October 19, 2010
After almost a decade of campaigning for better corporate governance at News Corp, we tried a different tack in 2007.
We put up our first ever shareholder resolution, proposing greater
democracy and less power for Rupert Murdoch. It was a fascinating
tussle and almost $5 billion worth of stock backed our proposal. Check
out all the coverage from the 2007 Murdoch campaign.
Media coverage of the 2007 Murdoch tilt
The media have shown quite a bit of interest in our campaign to introduce real democracy at News Corporation.
Nine News Corp AGM battles
Here is a complete chronological record of AGM engagements with News Corp and Rupert Murdoch since 1999.
Check out all the videos we have made commenting about Murdoch
2010 to New York to tackle Rupert
It has been too long since our last encounter so a planned trip to New York for a rumble with Rupert Murdoch at the upcoming News Corp AGM was revealed during this chat with Lindy Burns on 774 ABC Melbourne last Wednesday. The words were as follows:
Lindy Burns: you're heading to New York next month to butt heads with your old mate, Rupert. What are you going to say to him?
Stephen Mayne: I haven't been there for three years. Well the first one is Rupert, you are the world's longest serving CEO. You've been in the chair since October 1952, you're turning 80 next March, do you think at some point ...
Lindy Burns: slip away?
Stephen Mayne: ... let someone else be the chairman? He's the executive chairman, he's got both top jobs. Sir Rod Eddington, of course, is the lead independent director, so he's the one who will tap Rupert and say it's time to go. So I will ask Rod a few questions about all that.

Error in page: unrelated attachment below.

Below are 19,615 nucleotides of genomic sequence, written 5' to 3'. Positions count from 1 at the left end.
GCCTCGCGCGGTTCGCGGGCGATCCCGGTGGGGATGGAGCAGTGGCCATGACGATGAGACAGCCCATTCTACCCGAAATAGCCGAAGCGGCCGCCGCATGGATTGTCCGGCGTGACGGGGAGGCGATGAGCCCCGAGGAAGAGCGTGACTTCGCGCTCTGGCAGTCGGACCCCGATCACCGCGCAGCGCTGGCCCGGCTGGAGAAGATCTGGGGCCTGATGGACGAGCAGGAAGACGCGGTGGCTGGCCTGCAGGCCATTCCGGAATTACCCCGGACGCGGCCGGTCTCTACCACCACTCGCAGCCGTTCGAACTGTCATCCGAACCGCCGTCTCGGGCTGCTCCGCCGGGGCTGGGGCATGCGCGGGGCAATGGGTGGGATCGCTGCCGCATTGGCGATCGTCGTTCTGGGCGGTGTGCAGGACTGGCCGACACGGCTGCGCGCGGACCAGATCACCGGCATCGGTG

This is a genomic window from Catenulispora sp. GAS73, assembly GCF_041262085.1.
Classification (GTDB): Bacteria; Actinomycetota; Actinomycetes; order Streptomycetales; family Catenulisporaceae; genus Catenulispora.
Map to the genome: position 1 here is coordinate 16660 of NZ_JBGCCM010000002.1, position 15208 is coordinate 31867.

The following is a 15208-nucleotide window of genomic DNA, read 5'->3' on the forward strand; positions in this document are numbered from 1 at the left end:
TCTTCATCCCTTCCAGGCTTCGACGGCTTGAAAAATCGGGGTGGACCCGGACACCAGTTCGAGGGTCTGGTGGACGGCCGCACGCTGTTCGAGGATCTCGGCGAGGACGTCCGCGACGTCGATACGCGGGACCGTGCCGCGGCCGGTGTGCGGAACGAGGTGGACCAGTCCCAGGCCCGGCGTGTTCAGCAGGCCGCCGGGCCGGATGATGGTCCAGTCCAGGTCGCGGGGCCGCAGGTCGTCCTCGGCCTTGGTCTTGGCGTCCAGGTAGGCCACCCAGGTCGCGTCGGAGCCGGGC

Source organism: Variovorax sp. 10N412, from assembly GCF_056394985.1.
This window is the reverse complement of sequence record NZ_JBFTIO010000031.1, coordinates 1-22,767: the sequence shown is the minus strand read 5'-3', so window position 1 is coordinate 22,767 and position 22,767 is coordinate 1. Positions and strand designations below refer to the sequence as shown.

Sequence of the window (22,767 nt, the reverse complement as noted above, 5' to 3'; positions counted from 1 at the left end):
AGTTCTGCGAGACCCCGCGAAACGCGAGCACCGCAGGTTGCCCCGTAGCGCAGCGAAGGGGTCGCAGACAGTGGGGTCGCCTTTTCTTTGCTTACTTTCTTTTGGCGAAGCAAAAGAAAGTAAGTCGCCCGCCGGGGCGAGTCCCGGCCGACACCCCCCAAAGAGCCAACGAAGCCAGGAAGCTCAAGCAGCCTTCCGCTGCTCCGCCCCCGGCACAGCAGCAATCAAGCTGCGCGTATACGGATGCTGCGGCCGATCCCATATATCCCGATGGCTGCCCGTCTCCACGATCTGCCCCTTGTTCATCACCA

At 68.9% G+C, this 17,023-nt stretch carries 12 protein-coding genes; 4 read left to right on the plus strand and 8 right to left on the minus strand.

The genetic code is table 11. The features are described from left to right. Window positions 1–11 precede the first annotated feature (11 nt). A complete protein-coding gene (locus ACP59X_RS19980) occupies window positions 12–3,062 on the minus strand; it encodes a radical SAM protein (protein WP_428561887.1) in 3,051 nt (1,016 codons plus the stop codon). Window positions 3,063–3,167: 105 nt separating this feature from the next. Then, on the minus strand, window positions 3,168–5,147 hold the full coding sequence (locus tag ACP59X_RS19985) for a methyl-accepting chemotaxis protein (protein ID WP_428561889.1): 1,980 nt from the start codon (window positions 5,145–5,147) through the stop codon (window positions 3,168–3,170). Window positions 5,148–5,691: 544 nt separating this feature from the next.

Does Rupert need to be paid $US17 million a year, when you are worth $6 to $7 billion? A few of those sorts of easy questions.
Lindy Burns: yeah, standard things I think. Can't wait to see if he comes up with a different reply.
Rupert usually attracts barely 50 News Corp shareholders to his AGMs in the Big Apple but this year could be different given the variety of issues which are swirling around the world's most most powerful media mogul.
The AGM will be hold on October 15, less than three weeks before the US mid-term elections where News Corp's Fox News is regarded as having sponsored and given rise to the loopy Tea Party movement which is dragging the Republican Party to the right and simultaneously undermining President Obama given the Democrats are expected to poll poorly.
Similarly, Laura Tingle's recent scathing attack on News Ltd's partisanship in The AFR, plus the controversy hurting Briitish Prime Minister David Cameron over his media adviser Andy Coulson are two other issues which deserve to be pursued at the AGM. Coulson was the editor of Murdoch's News of the World when it was allegedly hacking into the voicemail messages of a raft of people, including Cabinet Ministers. The New York Times has been the story a good shake as you can see in this package.
Murdoch has always been an extremely controversial figure but his cheerleading for the disastrous Iraq invasion in Australia, the UK and the US took him to another level. The fourth member of the so-called Coalition of the Willing was Spain and when its Prime Minister was axed, Rupert promptly appointed him to the News Corp board.
Tony Blair, John Howard and George W Bush have all disappeared off the stage yet rather than toning things down a bit, Rupert has spent the past couple of years being as controversial as ever and these are all issues which should be explored at the AGM.
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